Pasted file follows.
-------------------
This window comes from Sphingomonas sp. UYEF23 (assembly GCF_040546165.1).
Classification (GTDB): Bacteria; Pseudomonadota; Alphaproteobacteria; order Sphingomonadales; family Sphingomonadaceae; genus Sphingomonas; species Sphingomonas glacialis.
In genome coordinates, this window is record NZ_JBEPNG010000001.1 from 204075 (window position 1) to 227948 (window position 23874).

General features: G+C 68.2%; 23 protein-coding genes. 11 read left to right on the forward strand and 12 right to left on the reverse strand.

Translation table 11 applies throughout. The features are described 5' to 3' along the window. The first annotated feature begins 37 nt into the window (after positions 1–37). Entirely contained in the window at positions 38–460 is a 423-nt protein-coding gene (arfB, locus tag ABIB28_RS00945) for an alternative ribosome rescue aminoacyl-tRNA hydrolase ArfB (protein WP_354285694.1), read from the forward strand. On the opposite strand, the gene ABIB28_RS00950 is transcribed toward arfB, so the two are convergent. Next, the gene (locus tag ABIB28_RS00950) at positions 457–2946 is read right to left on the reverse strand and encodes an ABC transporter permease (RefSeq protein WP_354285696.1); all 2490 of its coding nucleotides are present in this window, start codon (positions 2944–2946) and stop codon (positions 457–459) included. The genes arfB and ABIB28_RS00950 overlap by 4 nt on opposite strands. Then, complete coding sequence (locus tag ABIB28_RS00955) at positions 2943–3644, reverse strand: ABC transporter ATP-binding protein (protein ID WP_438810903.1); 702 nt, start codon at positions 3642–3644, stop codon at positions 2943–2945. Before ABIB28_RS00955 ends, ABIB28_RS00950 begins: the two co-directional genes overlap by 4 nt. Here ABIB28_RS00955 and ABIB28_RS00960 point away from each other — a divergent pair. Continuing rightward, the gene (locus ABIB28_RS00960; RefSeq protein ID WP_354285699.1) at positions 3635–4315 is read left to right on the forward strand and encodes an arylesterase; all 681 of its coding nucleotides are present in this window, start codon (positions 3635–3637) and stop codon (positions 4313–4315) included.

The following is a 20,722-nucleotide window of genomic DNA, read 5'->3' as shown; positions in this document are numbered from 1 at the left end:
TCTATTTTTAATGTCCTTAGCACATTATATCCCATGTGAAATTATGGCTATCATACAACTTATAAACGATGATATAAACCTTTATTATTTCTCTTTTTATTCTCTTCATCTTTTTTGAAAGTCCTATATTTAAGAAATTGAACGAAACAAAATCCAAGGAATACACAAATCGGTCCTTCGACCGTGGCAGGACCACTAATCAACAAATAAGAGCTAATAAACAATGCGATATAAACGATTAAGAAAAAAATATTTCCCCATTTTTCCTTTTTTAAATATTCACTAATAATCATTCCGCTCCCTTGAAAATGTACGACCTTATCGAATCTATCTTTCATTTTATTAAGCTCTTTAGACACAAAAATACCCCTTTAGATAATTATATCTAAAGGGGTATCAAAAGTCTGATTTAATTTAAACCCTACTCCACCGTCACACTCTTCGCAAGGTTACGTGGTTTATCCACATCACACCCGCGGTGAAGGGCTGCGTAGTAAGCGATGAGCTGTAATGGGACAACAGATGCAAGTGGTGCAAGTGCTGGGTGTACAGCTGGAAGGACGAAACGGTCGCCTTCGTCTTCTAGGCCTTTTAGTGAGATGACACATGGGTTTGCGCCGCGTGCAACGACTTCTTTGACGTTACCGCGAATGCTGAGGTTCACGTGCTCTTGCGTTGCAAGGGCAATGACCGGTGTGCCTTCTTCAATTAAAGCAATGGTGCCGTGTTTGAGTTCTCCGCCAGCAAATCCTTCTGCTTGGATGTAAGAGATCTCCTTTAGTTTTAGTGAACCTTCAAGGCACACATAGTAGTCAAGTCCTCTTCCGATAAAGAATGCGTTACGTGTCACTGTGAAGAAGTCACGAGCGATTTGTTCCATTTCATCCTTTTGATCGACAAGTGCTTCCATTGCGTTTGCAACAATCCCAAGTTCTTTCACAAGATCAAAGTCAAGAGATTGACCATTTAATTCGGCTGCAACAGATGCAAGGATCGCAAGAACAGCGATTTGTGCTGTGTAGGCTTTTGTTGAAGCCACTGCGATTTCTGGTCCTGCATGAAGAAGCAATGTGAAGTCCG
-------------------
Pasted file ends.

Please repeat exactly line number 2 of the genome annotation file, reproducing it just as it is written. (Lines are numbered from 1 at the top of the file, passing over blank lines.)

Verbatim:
Classification (GTDB): Bacteria; Pseudomonadota; Alphaproteobacteria; order Sphingomonadales; family Sphingomonadaceae; genus Sphingomonas; species Sphingomonas glacialis.